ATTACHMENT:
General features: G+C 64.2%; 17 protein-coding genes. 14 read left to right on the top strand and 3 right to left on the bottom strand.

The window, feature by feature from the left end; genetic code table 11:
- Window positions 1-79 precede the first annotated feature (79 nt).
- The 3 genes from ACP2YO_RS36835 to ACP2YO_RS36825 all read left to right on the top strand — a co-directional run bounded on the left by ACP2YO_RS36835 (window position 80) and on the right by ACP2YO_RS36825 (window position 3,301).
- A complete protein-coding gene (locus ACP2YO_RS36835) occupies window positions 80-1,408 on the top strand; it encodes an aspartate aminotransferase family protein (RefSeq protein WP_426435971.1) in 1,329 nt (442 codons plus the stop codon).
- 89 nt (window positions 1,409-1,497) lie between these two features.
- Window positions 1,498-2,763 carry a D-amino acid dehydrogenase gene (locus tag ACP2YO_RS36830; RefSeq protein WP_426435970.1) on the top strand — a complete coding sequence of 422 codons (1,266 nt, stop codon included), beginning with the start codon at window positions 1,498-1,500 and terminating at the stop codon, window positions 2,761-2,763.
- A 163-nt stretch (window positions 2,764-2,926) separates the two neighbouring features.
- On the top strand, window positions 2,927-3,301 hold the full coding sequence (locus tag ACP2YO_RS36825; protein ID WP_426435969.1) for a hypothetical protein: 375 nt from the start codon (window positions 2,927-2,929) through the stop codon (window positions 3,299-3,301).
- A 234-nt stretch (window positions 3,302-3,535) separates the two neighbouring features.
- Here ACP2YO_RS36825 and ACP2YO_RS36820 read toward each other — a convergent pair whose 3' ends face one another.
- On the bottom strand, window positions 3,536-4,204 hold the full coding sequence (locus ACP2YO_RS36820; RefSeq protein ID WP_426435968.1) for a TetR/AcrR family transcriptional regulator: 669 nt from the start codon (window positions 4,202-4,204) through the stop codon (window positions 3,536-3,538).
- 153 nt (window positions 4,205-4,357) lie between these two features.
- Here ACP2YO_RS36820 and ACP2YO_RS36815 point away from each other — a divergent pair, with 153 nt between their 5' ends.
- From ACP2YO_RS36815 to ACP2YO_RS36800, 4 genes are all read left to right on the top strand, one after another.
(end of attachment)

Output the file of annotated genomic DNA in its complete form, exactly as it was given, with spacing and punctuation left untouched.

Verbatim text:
General features: G+C 64.2%; 17 protein-coding genes. 14 read left to right on the top strand and 3 right to left on the bottom strand.

The window, feature by feature from the left end; genetic code table 11:
- Window positions 1-79 precede the first annotated feature (79 nt).
- The 3 genes from ACP2YO_RS36835 to ACP2YO_RS36825 all read left to right on the top strand — a co-directional run bounded on the left by ACP2YO_RS36835 (window position 80) and on the right by ACP2YO_RS36825 (window position 3,301).
- A complete protein-coding gene (locus ACP2YO_RS36835) occupies window positions 80-1,408 on the top strand; it encodes an aspartate aminotransferase family protein (RefSeq protein WP_426435971.1) in 1,329 nt (442 codons plus the stop codon).
- 89 nt (window positions 1,409-1,497) lie between these two features.
- Window positions 1,498-2,763 carry a D-amino acid dehydrogenase gene (locus tag ACP2YO_RS36830; RefSeq protein WP_426435970.1) on the top strand — a complete coding sequence of 422 codons (1,266 nt, stop codon included), beginning with the start codon at window positions 1,498-1,500 and terminating at the stop codon, window positions 2,761-2,763.
- A 163-nt stretch (window positions 2,764-2,926) separates the two neighbouring features.
- On the top strand, window positions 2,927-3,301 hold the full coding sequence (locus tag ACP2YO_RS36825; protein ID WP_426435969.1) for a hypothetical protein: 375 nt from the start codon (window positions 2,927-2,929) through the stop codon (window positions 3,299-3,301).
- A 234-nt stretch (window positions 3,302-3,535) separates the two neighbouring features.
- Here ACP2YO_RS36825 and ACP2YO_RS36820 read toward each other — a convergent pair whose 3' ends face one another.
- On the bottom strand, window positions 3,536-4,204 hold the full coding sequence (locus ACP2YO_RS36820; RefSeq protein ID WP_426435968.1) for a TetR/AcrR family transcriptional regulator: 669 nt from the start codon (window positions 4,202-4,204) through the stop codon (window positions 3,536-3,538).
- 153 nt (window positions 4,205-4,357) lie between these two features.
- Here ACP2YO_RS36820 and ACP2YO_RS36815 point away from each other — a divergent pair, with 153 nt between their 5' ends.
- From ACP2YO_RS36815 to ACP2YO_RS36800, 4 genes are all read left to right on the top strand, one after another.